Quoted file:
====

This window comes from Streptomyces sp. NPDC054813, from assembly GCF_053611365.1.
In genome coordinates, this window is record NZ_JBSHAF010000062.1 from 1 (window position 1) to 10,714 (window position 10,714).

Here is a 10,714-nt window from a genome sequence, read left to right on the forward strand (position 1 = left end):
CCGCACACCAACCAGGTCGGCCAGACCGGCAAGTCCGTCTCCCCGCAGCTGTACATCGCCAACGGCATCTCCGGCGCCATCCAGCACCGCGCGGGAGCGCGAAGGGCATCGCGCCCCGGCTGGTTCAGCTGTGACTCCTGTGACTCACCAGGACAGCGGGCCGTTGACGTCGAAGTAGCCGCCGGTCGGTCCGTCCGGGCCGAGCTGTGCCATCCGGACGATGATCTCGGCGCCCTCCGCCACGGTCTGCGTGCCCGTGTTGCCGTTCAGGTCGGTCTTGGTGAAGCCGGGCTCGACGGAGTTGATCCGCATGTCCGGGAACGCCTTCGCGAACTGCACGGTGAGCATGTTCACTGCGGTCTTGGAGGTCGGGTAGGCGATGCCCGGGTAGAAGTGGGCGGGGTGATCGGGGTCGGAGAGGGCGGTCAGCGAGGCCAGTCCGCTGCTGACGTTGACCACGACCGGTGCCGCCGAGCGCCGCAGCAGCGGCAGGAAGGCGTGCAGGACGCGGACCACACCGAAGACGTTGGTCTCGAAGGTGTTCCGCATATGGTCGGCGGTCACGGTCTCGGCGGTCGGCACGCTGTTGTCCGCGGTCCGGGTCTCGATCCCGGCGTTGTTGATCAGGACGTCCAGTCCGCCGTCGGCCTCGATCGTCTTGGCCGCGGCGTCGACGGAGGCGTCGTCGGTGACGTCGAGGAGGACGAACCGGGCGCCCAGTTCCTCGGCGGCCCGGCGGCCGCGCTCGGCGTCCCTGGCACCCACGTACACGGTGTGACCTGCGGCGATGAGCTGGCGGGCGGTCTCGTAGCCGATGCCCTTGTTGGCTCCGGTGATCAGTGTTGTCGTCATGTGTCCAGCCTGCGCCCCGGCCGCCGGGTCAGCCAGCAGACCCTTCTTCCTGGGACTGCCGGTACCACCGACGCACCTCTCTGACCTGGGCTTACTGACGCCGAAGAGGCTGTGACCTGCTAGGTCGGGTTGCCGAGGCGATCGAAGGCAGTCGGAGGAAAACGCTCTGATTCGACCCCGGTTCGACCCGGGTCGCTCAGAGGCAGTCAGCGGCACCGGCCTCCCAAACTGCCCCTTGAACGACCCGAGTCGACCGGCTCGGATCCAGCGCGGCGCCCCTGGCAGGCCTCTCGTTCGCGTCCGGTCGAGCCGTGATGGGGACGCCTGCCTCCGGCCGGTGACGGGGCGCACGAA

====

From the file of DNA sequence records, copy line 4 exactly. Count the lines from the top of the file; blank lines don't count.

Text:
CCGCACACCAACCAGGTCGGCCAGACCGGCAAGTCCGTCTCCCCGCAGCTGTACATCGCCAACGGCATCTCCGGCGCCATCCAGCACCGCGCGGGAGCGCGAAGGGCATCGCGCCCCGGCTGGTTCAGCTGTGACTCCTGTGACTCACCAGGACAGCGGGCCGTTGACGTCGAAGTAGCCGCCGGTCGGTCCGTCCGGGCCGAGCTGTGCCATCCGGACGATGATCTCGGCGCCCTCCGCCACGGTCTGCGTGCCCGTGTTGCCGTTCAGGTCGGTCTTGGTGAAGCCGGGCTCGACGGAGTTGATCCGCATGTCCGGGAACGCCTTCGCGAACTGCACGGTGAGCATGTTCACTGCGGTCTTGGAGGTCGGGTAGGCGATGCCCGGGTAGAAGTGGGCGGGGTGATCGGGGTCGGAGAGGGCGGTCAGCGAGGCCAGTCCGCTGCTGACGTTGACCACGACCGGTGCCGCCGAGCGCCGCAGCAGCGGCAGGAAGGCGTGCAGGACGCGGACCACACCGAAGACGTTGGTCTCGAAGGTGTTCCGCATATGGTCGGCGGTCACGGTCTCGGCGGTCGGCACGCTGTTGTCCGCGGTCCGGGTCTCGATCCCGGCGTTGTTGATCAGGACGTCCAGTCCGCCGTCGGCCTCGATCGTCTTGGCCGCGGCGTCGACGGAGGCGTCGTCGGTGACGTCGAGGAGGACGAACCGGGCGCCCAGTTCCTCGGCGGCCCGGCGGCCGCGCTCGGCGTCCCTGGCACCCACGTACACGGTGTGACCTGCGGCGATGAGCTGGCGGGCGGTCTCGTAGCCGATGCCCTTGTTGGCTCCGGTGATCAGTGTTGTCGTCATGTGTCCAGCCTGCGCCCCGGCCGCCGGGTCAGCCAGCAGACCCTTCTTCCTGGGACTGCCGGTACCACCGACGCACCTCTCTGACCTGGGCTTACTGACGCCGAAGAGGCTGTGACCTGCTAGGTCGGGTTGCCGAGGCGATCGAAGGCAGTCGGAGGAAAACGCTCTGATTCGACCCCGGTTCGACCCGGGTCGCTCAGAGGCAGTCAGCGGCACCGGCCTCCCAAACTGCCCCTTGAACGACCCGAGTCGACCGGCTCGGATCCAGCGCGGCGCCCCTGGCAGGCCTCTCGTTCGCGTCCGGTCGAGCCGTGATGGGGACGCCTGCCTCCGGCCGGTGACGGGGCGCACGAA